However the disclosed designs can not operate at a distance more than few microns, i.e. in this system a card must be pressed by a receptacle part of terminal transducer when a card is inserted into slot of reader/writer. That guides to a huge restriction in a number of applications, for example in applications, which require the remote operation and short transaction time at once, such as mass transit and access systems, like underground, buses, railways and so on.
Embodiment disclosed in U.S. Pat. No. 5,594,233 Kenneth et.al., 1997 (Multiple standard smart card reader, assignee AT&T Global Information Solutions Company, Dayton, Ohio) comprising a card reader having a single entry slot for cards, and an electronic control means for controlling the operation of the reader. The reader further includes a smart card reading section incorporating a plurality of terminals respectively adapted to read contact smart cards, inductive contactless smart cards and capacitive contactless smart cards. A pair of endless belts is arranged to form a feed path there between. A card inserted through the entry slot is received between the endless belts and transported through the card reader and positioned in the smart card reading section so that smart card terminals on the card are located beneath corresponding smart card in the card reader. Data can then be read from the card if the card is a contact smart card, an inductive contactless smart card or a capacitive contactless smart card.
However, the disclosed embodiment is intended to operate in a mode where card is inserted into slot of reader/writer and do not permit operation at a distance between reader/writer device and a card.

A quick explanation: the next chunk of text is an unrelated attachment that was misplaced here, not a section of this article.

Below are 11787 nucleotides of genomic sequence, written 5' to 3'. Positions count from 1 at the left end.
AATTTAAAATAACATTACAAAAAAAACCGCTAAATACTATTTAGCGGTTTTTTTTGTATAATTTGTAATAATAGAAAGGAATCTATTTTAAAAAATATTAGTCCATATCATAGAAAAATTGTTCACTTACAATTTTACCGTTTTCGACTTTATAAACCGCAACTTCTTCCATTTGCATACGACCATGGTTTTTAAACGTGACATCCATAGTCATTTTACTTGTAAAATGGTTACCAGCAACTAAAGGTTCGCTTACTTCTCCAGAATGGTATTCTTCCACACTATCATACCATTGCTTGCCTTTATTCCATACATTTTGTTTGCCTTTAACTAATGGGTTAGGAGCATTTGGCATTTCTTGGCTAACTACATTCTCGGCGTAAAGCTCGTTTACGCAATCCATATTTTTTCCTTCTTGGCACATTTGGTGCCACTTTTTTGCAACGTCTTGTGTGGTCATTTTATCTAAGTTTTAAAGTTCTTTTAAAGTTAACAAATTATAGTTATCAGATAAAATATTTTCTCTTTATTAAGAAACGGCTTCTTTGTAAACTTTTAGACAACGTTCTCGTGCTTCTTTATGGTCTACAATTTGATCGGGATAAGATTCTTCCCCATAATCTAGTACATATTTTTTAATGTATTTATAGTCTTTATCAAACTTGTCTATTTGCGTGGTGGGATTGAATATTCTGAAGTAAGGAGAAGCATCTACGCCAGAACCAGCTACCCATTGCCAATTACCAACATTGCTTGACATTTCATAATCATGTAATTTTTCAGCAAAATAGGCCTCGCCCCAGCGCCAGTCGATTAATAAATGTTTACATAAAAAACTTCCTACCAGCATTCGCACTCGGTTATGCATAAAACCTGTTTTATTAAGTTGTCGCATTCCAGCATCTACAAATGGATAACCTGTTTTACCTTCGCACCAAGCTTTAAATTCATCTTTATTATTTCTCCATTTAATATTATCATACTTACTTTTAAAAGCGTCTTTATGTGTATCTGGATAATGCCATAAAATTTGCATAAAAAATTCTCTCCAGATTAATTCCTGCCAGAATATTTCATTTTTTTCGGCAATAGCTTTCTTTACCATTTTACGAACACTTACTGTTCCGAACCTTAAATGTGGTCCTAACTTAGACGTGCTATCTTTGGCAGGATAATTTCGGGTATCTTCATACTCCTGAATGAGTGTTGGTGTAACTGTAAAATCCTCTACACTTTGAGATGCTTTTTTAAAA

The embodiment disclosed in U.S. Pat. No. 4,795,898, Bernstein et.al., 1989, (Personal memory card having a contactless interface using differential data transfer, Bernstein et.al., 1989, AT&T Bell Laboratories, AT&T Information Systems Inc.), describes a portable data card including memory means for storing data and processor means for processing data, energy coupling means for receiving magnetic energy transmitted from the reader/writer station and for converting the magnetic energy into electric energy for energizing the memory means and the processor means; and the capacitive coupling means and the energy coupling means providing in combination a complete communication interface between the data card and the reader/writer station.
However, the disclosed embodiment operates in a mode where card is inserted into slot of reader/writer and do not permit operation at a distance between reader/writer device and a card. In addition this embodiment requires a careful alignment of card and reader/writer receptacle transducer.
The purpose of the present invention is to provide a reliable method and device for reliable, stable and convenience operation of a smart card in contactless manner in inserted mode when significantly large electric energy may be transferred to power on-card smart electronics having a big mass storage, and in remote mode at a distance to provide a short time transactions when the same contactless card is used for access and mass transit applications.
The purpose is achieved by using in a method for contactless bidirectional data and energy transfer from a terminal into an IC card the generation of two different frequencies of carrier of an energy-transmitting alternating field, which frequencies are modulated with data signal. Herein the remote contactless bidirectional data transmission and energy transfer into the IC card is provided at first, lowest, frequency, utilizing the inductive coupling between a terminal transmitting-receiving coil and a IC card transmitting-receiving coil. Additionally, the close contactless energy and data transmission into the IC card is provided at second, higher, frequency utilizing the capacitive coupling between a terminal and IC card capacitive means while IC card is attached to the terminal.
Said first frequency is designed to be a frequency of a parallel resonance combined by parallel alignment of a IC card inductive coil and a distributed capacitance of a IC card capacitive means.